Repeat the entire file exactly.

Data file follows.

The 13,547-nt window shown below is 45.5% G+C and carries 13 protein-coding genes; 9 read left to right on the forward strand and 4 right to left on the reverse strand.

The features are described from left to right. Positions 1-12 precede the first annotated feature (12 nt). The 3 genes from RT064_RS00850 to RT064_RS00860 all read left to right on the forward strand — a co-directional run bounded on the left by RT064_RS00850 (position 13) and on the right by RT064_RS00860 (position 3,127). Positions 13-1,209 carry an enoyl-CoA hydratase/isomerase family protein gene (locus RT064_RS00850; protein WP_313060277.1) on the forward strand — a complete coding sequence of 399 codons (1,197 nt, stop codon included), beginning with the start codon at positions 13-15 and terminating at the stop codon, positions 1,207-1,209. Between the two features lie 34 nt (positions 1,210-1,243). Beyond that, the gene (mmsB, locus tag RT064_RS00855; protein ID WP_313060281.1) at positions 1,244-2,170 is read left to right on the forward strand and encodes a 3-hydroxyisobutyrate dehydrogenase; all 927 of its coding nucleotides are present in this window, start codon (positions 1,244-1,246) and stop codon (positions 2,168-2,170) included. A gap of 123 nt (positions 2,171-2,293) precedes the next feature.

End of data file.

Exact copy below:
The 13,547-nt window shown below is 45.5% G+C and carries 13 protein-coding genes; 9 read left to right on the forward strand and 4 right to left on the reverse strand.

The features are described from left to right. Positions 1-12 precede the first annotated feature (12 nt). The 3 genes from RT064_RS00850 to RT064_RS00860 all read left to right on the forward strand — a co-directional run bounded on the left by RT064_RS00850 (position 13) and on the right by RT064_RS00860 (position 3,127). Positions 13-1,209 carry an enoyl-CoA hydratase/isomerase family protein gene (locus RT064_RS00850; protein WP_313060277.1) on the forward strand — a complete coding sequence of 399 codons (1,197 nt, stop codon included), beginning with the start codon at positions 13-15 and terminating at the stop codon, positions 1,207-1,209. Between the two features lie 34 nt (positions 1,210-1,243). Beyond that, the gene (mmsB, locus tag RT064_RS00855; protein ID WP_313060281.1) at positions 1,244-2,170 is read left to right on the forward strand and encodes a 3-hydroxyisobutyrate dehydrogenase; all 927 of its coding nucleotides are present in this window, start codon (positions 1,244-1,246) and stop codon (positions 2,168-2,170) included. A gap of 123 nt (positions 2,171-2,293) precedes the next feature.